Dozens of murals celebrating Atlanta’s social justice history are going up before the Super Bowl.
It's part of an intitiative called "Off The Wall" that curated 11 artists to create art around the city.
Atlanta artist, Muhammad Yungai, painted his new art installation, “Helping Hands,” with one message in mind: the importance of education.
GPB's Sophia Saliby spoke with Yungai over the phone about how he incorporated the city's civil rights history into his art.
Yungai describes his piece of work as a mural, though, it is a painted art installation hanging in the Woodruff Library.
On what his installation looks like
When you look at my mural, you're going to see a lot of hands, and the hands create a pathway for four kids to walk on. On the sleeves of the hands that are holding up these kids, you see the names of these great civil rights leaders, and all of these people also have very strong ties to Atlanta. I didn't just want to highlight Martin Luther King or paint Joseph E. Lowery. I really wanted to talk about the era that came after that. What does success look like for those sacrifices that those people made?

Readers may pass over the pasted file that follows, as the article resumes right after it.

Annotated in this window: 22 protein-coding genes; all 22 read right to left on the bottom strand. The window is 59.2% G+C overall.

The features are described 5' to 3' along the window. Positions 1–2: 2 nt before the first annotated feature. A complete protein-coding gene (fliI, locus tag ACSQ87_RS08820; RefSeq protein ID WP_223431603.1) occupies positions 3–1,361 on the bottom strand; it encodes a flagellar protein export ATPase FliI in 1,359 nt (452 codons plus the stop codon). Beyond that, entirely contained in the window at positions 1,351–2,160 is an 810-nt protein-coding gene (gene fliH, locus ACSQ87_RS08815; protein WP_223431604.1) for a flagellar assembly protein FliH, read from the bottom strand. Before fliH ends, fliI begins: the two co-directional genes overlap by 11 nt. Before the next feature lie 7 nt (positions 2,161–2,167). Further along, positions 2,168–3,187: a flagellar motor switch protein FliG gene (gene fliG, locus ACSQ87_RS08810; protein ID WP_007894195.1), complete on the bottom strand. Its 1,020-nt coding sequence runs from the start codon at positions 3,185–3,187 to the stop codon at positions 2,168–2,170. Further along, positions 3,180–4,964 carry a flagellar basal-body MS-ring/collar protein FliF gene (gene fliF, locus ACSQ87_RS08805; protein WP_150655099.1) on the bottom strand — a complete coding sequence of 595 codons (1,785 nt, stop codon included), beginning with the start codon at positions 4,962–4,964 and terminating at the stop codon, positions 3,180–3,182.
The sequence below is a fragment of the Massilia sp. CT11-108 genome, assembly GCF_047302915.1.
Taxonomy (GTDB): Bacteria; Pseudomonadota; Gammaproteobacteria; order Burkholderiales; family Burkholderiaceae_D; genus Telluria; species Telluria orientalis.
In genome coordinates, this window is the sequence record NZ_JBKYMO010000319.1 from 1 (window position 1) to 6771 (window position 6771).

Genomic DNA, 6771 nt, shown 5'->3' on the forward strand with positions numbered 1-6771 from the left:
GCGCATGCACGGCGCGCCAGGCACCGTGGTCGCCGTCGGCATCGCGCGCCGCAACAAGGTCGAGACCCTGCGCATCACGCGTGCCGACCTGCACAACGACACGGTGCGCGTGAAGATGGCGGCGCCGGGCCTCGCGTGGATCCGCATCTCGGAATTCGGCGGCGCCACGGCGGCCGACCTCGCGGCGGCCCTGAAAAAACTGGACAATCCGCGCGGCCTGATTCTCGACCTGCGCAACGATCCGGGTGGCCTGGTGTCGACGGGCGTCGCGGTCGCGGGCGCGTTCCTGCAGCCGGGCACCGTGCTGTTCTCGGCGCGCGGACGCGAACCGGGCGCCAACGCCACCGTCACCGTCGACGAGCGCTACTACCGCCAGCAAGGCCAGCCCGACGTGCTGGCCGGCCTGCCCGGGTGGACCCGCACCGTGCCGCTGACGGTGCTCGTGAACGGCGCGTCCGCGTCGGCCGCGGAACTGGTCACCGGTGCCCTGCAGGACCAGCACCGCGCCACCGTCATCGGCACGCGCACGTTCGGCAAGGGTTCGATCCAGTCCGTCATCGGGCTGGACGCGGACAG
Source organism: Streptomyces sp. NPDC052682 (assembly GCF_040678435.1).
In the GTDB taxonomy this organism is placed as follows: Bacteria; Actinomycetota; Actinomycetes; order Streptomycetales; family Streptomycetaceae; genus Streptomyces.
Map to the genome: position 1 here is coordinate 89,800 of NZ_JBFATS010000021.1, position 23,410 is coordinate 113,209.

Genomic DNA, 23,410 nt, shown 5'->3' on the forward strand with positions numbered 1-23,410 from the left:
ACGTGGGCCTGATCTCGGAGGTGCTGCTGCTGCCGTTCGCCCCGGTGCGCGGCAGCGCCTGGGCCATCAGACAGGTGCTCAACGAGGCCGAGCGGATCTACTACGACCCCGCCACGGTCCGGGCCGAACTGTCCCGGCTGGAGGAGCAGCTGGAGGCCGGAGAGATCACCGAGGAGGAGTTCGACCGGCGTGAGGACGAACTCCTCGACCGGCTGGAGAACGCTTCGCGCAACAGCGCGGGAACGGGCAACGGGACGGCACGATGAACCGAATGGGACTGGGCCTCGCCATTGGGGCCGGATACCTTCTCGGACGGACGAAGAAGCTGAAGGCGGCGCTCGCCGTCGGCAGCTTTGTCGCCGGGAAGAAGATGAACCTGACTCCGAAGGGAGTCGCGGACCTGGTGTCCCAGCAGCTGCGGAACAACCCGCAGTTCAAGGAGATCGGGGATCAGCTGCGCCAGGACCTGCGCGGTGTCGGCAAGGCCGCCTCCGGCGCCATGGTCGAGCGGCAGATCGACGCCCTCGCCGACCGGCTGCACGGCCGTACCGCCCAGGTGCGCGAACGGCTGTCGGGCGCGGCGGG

On the message of his installation
This mural is a call to action for education. I feel that it's the biggest equalizer for oppression. These are the things that those people fought for was the opportunities, so that they could have families, have careers and live the life that they wanted to live.
Why he sees education as important
I got married at 19. I had my first child at 19, but I beat the odds. I found out how difficult it was to be a parent and to be an adult without education. I wanted to impart those lessons that I learned and let them know how much easier your life could be, having education.
How he wants to impact of his art to go beyond the Super Bowl
I don't know if hope and inspiration sounds corny, but I really like to deal with what can we do now to give opportunities to people, to make people feel like there is something worth striving for. I really want the people who come to Atlanta to have a great time and experience a vibrant and colorful city. But then after they leave, we still want these murals to be relevant for the communities that they are created for.
This conversation was edited for content and clarity.